Major: Environmental Economics and Policy
Minor: City and Regional Planning
Interests/Activities: running, playing soccer, baking cookies, sightseeing, and scrapbooking.
Hi my name is Caitlin Crooks and I am thrilled to be a PAL for my fourth and final year here at U.C. Berkeley. I was admitted to Cal as "undeclared" and ended up taking a wide array of courses, desperately trying to figure out what sparked my interest. However, almost 2 years went by and I still didn't have any idea what I wanted to study! I had taken courses in political science, history, comparative literature, business, and psychology but I just could not picture myself studying one of these subjects for the remainder of my college career. I was starting to panic because it seemed as though I was the only one who didn't have a focused field of study. However, that soon changed. One day while walking home after winning an intramural soccer game, I was chatting with a teammate of mine who was studying Environmental Economics and Policy (EEP) in the College of Natural Resources. He was raving about how unique the EEP classes were and how he had made some great friends through his major because students were very friendly and study groups were highly encouraged. I decided to check it out on the CNR website and soon realized that I would be a great fit for Environmental Economics! Through EEP courses I would have the opportunity to explore aspects of economics and political institutions that affect the development and management of natural resources and the environment. Since I was still unsure of what I career I wanted to pursue after graduation, it appeared that EEP would give me an extremely useful foundation for a wide variety of careers including environmental law, policy design, resource management, economics and business, due the range of material covered by the coursework in this major.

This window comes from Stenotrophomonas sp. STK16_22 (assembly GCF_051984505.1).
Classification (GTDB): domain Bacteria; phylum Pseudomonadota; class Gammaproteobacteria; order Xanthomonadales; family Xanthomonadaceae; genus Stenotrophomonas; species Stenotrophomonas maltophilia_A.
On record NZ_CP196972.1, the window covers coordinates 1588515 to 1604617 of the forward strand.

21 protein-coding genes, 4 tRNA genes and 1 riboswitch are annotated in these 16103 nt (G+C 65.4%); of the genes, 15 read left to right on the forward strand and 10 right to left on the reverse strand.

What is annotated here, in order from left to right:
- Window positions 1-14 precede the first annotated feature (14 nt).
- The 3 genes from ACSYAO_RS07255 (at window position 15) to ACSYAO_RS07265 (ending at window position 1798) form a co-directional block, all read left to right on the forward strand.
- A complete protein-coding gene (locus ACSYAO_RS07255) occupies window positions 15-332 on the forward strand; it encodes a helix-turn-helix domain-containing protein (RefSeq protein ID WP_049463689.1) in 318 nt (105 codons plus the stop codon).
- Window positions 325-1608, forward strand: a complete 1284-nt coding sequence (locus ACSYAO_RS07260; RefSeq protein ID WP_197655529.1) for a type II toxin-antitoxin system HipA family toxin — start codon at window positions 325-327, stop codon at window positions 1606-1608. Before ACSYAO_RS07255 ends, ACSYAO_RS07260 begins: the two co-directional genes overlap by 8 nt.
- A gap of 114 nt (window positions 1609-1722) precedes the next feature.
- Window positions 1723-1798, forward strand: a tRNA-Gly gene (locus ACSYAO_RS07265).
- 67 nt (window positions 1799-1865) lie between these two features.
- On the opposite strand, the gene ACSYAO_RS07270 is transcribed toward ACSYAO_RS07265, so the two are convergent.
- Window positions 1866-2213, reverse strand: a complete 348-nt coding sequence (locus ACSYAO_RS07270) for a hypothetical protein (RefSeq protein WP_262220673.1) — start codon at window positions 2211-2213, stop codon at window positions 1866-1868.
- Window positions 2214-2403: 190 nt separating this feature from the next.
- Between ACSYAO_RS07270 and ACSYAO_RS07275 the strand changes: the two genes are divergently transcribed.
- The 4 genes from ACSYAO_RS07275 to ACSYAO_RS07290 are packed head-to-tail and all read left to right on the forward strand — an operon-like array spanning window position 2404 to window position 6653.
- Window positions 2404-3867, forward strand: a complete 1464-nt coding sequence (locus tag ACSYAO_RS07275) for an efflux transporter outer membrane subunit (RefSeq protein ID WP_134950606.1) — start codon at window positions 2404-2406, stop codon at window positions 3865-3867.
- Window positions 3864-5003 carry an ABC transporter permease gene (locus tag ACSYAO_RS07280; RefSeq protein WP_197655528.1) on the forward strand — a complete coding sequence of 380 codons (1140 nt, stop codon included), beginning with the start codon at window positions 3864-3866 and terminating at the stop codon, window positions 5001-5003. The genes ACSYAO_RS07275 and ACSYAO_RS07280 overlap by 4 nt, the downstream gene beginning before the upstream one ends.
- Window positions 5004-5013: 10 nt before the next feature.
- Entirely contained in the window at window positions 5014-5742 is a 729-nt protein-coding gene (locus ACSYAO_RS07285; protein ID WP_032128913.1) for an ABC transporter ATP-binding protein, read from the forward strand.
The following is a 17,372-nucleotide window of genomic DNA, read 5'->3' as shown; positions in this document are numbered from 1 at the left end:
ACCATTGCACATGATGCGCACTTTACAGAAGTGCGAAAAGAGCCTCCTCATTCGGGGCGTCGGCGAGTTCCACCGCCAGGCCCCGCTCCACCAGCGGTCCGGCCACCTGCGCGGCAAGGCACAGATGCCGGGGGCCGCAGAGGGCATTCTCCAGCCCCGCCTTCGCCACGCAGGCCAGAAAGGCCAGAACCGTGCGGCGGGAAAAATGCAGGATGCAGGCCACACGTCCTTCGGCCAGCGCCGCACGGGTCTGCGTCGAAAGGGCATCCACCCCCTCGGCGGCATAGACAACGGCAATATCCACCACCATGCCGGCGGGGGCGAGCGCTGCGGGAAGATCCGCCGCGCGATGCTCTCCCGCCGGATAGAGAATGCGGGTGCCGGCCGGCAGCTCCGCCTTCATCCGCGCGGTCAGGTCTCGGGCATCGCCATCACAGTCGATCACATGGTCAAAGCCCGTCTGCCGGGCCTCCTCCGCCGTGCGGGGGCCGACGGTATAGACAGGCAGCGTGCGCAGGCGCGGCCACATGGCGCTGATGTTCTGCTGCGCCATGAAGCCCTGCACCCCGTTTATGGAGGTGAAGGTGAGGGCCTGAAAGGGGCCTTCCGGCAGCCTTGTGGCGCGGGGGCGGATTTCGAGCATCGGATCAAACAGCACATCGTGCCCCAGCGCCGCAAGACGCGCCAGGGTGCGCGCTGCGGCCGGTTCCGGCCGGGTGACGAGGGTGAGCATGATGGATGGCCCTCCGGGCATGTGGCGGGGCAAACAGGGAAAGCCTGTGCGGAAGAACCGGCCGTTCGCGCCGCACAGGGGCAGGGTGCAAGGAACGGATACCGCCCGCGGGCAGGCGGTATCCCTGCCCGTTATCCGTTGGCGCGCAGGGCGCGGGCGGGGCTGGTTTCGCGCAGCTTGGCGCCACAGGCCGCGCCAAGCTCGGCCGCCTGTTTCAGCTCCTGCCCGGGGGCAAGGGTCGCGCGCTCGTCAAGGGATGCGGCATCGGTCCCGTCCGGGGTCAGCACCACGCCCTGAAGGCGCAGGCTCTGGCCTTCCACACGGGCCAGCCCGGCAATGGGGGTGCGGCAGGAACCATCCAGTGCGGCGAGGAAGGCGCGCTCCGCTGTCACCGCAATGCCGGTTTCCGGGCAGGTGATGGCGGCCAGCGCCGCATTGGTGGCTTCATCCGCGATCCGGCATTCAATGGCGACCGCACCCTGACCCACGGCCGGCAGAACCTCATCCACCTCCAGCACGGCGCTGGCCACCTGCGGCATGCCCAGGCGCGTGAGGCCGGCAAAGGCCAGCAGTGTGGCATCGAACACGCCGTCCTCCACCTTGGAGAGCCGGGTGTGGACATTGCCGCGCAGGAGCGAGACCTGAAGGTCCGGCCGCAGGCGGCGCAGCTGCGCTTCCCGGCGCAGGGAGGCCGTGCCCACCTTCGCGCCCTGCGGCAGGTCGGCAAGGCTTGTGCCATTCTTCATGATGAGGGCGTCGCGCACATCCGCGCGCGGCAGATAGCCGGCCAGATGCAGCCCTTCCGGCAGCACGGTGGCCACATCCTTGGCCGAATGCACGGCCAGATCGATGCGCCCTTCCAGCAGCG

Yet beyond the academic benefits of the major, Environmental Economics has provided me the opportunity to establish meaningful relationships with both CNR faculty and my peers, something that was very important to me when selecting a university to attend. Over the course of my junior year I took on the role of "research apprentice" for a professor in the Environmental Economics department, where I experienced proposing economic hypotheses and testing them out in the local community. I enjoyed the work I did for this particular professor so much that I decided to take a class from her the following semester as well as convince my best friends to take the class! For the first time since high school I felt like I was truly integrating the three most important aspects of learning: faculty, academic material, and my peers. If it hadn't been for CNR and the tight-knit community Environmental Economics had to offer, I do not think I would have found the complete academic and fulfilling experience I had been searching for. So thank you EEP, thank you CNR, and thank you U.C. Berkeley!